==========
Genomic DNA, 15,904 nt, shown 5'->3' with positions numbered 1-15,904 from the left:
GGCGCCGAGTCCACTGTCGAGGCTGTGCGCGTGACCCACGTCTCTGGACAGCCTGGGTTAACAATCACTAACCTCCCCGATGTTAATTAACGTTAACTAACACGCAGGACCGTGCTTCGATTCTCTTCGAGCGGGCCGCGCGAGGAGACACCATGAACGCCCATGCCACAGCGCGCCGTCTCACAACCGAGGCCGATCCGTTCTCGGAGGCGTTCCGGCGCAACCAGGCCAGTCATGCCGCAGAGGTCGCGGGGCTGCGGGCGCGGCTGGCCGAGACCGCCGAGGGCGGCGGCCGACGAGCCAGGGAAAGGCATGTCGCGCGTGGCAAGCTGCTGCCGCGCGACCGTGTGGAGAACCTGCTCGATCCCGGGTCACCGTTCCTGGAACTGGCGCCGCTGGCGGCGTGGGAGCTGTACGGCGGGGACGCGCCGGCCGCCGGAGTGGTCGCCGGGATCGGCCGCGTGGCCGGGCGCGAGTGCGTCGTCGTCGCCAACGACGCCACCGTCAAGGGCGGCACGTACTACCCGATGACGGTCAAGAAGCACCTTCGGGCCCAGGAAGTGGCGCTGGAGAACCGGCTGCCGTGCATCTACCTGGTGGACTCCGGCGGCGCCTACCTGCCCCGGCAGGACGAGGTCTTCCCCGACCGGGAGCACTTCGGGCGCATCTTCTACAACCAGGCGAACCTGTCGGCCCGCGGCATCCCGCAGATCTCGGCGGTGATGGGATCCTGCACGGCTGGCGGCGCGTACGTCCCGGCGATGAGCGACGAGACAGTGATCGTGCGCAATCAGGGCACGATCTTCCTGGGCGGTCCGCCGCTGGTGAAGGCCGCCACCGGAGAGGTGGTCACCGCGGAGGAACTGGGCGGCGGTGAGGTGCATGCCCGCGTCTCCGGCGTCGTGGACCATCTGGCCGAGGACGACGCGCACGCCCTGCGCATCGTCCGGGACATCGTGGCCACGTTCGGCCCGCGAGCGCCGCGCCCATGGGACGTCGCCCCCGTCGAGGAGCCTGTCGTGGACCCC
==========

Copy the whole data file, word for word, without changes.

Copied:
Genomic DNA, 15,904 nt, shown 5'->3' with positions numbered 1-15,904 from the left:
GGCGCCGAGTCCACTGTCGAGGCTGTGCGCGTGACCCACGTCTCTGGACAGCCTGGGTTAACAATCACTAACCTCCCCGATGTTAATTAACGTTAACTAACACGCAGGACCGTGCTTCGATTCTCTTCGAGCGGGCCGCGCGAGGAGACACCATGAACGCCCATGCCACAGCGCGCCGTCTCACAACCGAGGCCGATCCGTTCTCGGAGGCGTTCCGGCGCAACCAGGCCAGTCATGCCGCAGAGGTCGCGGGGCTGCGGGCGCGGCTGGCCGAGACCGCCGAGGGCGGCGGCCGACGAGCCAGGGAAAGGCATGTCGCGCGTGGCAAGCTGCTGCCGCGCGACCGTGTGGAGAACCTGCTCGATCCCGGGTCACCGTTCCTGGAACTGGCGCCGCTGGCGGCGTGGGAGCTGTACGGCGGGGACGCGCCGGCCGCCGGAGTGGTCGCCGGGATCGGCCGCGTGGCCGGGCGCGAGTGCGTCGTCGTCGCCAACGACGCCACCGTCAAGGGCGGCACGTACTACCCGATGACGGTCAAGAAGCACCTTCGGGCCCAGGAAGTGGCGCTGGAGAACCGGCTGCCGTGCATCTACCTGGTGGACTCCGGCGGCGCCTACCTGCCCCGGCAGGACGAGGTCTTCCCCGACCGGGAGCACTTCGGGCGCATCTTCTACAACCAGGCGAACCTGTCGGCCCGCGGCATCCCGCAGATCTCGGCGGTGATGGGATCCTGCACGGCTGGCGGCGCGTACGTCCCGGCGATGAGCGACGAGACAGTGATCGTGCGCAATCAGGGCACGATCTTCCTGGGCGGTCCGCCGCTGGTGAAGGCCGCCACCGGAGAGGTGGTCACCGCGGAGGAACTGGGCGGCGGTGAGGTGCATGCCCGCGTCTCCGGCGTCGTGGACCATCTGGCCGAGGACGACGCGCACGCCCTGCGCATCGTCCGGGACATCGTGGCCACGTTCGGCCCGCGAGCGCCGCGCCCATGGGACGTCGCCCCCGTCGAGGAGCCTGTCGTGGACCCC